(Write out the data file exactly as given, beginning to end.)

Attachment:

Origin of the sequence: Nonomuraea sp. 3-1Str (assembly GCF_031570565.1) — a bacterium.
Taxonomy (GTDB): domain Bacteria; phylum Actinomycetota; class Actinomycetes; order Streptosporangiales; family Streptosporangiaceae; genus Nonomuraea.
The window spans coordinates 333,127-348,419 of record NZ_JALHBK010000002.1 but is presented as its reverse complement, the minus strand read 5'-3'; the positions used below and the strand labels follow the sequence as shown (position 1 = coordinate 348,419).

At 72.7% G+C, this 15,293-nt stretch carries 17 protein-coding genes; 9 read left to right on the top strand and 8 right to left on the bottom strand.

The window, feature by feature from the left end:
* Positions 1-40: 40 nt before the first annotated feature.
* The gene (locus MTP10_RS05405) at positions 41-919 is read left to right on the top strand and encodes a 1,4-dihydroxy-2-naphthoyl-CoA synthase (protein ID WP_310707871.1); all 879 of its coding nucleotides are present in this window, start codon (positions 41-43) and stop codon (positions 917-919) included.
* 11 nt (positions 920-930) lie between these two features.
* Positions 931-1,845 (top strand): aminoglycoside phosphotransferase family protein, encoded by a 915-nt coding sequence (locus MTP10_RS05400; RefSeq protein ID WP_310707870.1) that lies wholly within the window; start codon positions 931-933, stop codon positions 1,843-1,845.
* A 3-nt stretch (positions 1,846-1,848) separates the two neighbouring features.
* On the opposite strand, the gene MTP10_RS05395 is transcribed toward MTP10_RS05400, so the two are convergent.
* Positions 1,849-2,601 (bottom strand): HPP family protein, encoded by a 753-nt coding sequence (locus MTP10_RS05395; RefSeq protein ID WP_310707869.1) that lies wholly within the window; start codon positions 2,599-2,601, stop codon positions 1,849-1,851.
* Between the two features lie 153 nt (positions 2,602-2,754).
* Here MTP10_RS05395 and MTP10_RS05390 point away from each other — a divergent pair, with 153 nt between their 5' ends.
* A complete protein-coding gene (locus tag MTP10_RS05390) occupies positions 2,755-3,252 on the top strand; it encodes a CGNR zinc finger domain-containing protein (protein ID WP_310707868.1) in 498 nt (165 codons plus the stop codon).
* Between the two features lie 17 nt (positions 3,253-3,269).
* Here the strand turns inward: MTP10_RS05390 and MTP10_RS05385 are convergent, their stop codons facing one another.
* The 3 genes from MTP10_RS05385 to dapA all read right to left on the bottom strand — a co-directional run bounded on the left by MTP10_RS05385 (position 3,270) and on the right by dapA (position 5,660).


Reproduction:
Origin of the sequence: Nonomuraea sp. 3-1Str (assembly GCF_031570565.1) — a bacterium.
Taxonomy (GTDB): domain Bacteria; phylum Actinomycetota; class Actinomycetes; order Streptosporangiales; family Streptosporangiaceae; genus Nonomuraea.
The window spans coordinates 333,127-348,419 of record NZ_JALHBK010000002.1 but is presented as its reverse complement, the minus strand read 5'-3'; the positions used below and the strand labels follow the sequence as shown (position 1 = coordinate 348,419).

At 72.7% G+C, this 15,293-nt stretch carries 17 protein-coding genes; 9 read left to right on the top strand and 8 right to left on the bottom strand.

The window, feature by feature from the left end:
* Positions 1-40: 40 nt before the first annotated feature.
* The gene (locus MTP10_RS05405) at positions 41-919 is read left to right on the top strand and encodes a 1,4-dihydroxy-2-naphthoyl-CoA synthase (protein ID WP_310707871.1); all 879 of its coding nucleotides are present in this window, start codon (positions 41-43) and stop codon (positions 917-919) included.
* 11 nt (positions 920-930) lie between these two features.
* Positions 931-1,845 (top strand): aminoglycoside phosphotransferase family protein, encoded by a 915-nt coding sequence (locus MTP10_RS05400; RefSeq protein ID WP_310707870.1) that lies wholly within the window; start codon positions 931-933, stop codon positions 1,843-1,845.
* A 3-nt stretch (positions 1,846-1,848) separates the two neighbouring features.
* On the opposite strand, the gene MTP10_RS05395 is transcribed toward MTP10_RS05400, so the two are convergent.
* Positions 1,849-2,601 (bottom strand): HPP family protein, encoded by a 753-nt coding sequence (locus MTP10_RS05395; RefSeq protein ID WP_310707869.1) that lies wholly within the window; start codon positions 2,599-2,601, stop codon positions 1,849-1,851.
* Between the two features lie 153 nt (positions 2,602-2,754).
* Here MTP10_RS05395 and MTP10_RS05390 point away from each other — a divergent pair, with 153 nt between their 5' ends.
* A complete protein-coding gene (locus tag MTP10_RS05390) occupies positions 2,755-3,252 on the top strand; it encodes a CGNR zinc finger domain-containing protein (protein ID WP_310707868.1) in 498 nt (165 codons plus the stop codon).
* Between the two features lie 17 nt (positions 3,253-3,269).
* Here the strand turns inward: MTP10_RS05390 and MTP10_RS05385 are convergent, their stop codons facing one another.
* The 3 genes from MTP10_RS05385 to dapA all read right to left on the bottom strand — a co-directional run bounded on the left by MTP10_RS05385 (position 3,270) and on the right by dapA (position 5,660).